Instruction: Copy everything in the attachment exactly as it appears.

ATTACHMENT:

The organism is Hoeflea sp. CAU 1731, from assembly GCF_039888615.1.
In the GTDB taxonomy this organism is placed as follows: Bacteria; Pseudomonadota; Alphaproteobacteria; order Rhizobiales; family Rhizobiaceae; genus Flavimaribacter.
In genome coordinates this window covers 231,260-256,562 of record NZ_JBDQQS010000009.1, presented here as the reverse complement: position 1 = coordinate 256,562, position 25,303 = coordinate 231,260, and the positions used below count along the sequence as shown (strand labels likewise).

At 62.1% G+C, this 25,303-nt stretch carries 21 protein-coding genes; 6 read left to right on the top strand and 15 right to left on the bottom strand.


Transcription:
The organism is Hoeflea sp. CAU 1731, from assembly GCF_039888615.1.
In the GTDB taxonomy this organism is placed as follows: Bacteria; Pseudomonadota; Alphaproteobacteria; order Rhizobiales; family Rhizobiaceae; genus Flavimaribacter.
In genome coordinates this window covers 231,260-256,562 of record NZ_JBDQQS010000009.1, presented here as the reverse complement: position 1 = coordinate 256,562, position 25,303 = coordinate 231,260, and the positions used below count along the sequence as shown (strand labels likewise).

At 62.1% G+C, this 25,303-nt stretch carries 21 protein-coding genes; 6 read left to right on the top strand and 15 right to left on the bottom strand.